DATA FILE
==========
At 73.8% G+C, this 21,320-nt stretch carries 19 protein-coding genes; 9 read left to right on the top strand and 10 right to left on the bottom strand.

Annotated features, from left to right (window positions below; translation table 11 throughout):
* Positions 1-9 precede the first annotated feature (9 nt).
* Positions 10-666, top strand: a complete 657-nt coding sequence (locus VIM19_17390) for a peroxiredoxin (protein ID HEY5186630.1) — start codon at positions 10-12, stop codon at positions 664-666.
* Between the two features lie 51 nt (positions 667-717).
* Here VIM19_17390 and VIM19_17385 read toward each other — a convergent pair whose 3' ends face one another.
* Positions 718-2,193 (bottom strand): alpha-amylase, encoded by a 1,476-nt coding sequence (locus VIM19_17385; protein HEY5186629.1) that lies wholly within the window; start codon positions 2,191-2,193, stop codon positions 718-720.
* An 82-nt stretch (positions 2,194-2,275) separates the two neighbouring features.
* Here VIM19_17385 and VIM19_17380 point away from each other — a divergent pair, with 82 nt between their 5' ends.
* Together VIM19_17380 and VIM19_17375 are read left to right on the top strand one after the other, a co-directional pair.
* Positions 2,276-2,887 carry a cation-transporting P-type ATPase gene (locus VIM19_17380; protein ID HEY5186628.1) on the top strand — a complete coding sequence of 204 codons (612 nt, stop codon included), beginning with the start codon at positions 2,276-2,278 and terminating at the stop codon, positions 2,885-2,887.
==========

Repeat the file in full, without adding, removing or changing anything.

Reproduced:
At 73.8% G+C, this 21,320-nt stretch carries 19 protein-coding genes; 9 read left to right on the top strand and 10 right to left on the bottom strand.

Annotated features, from left to right (window positions below; translation table 11 throughout):
* Positions 1-9 precede the first annotated feature (9 nt).
* Positions 10-666, top strand: a complete 657-nt coding sequence (locus VIM19_17390) for a peroxiredoxin (protein ID HEY5186630.1) — start codon at positions 10-12, stop codon at positions 664-666.
* Between the two features lie 51 nt (positions 667-717).
* Here VIM19_17390 and VIM19_17385 read toward each other — a convergent pair whose 3' ends face one another.
* Positions 718-2,193 (bottom strand): alpha-amylase, encoded by a 1,476-nt coding sequence (locus VIM19_17385; protein HEY5186629.1) that lies wholly within the window; start codon positions 2,191-2,193, stop codon positions 718-720.
* An 82-nt stretch (positions 2,194-2,275) separates the two neighbouring features.
* Here VIM19_17385 and VIM19_17380 point away from each other — a divergent pair, with 82 nt between their 5' ends.
* Together VIM19_17380 and VIM19_17375 are read left to right on the top strand one after the other, a co-directional pair.
* Positions 2,276-2,887 carry a cation-transporting P-type ATPase gene (locus VIM19_17380; protein ID HEY5186628.1) on the top strand — a complete coding sequence of 204 codons (612 nt, stop codon included), beginning with the start codon at positions 2,276-2,278 and terminating at the stop codon, positions 2,885-2,887.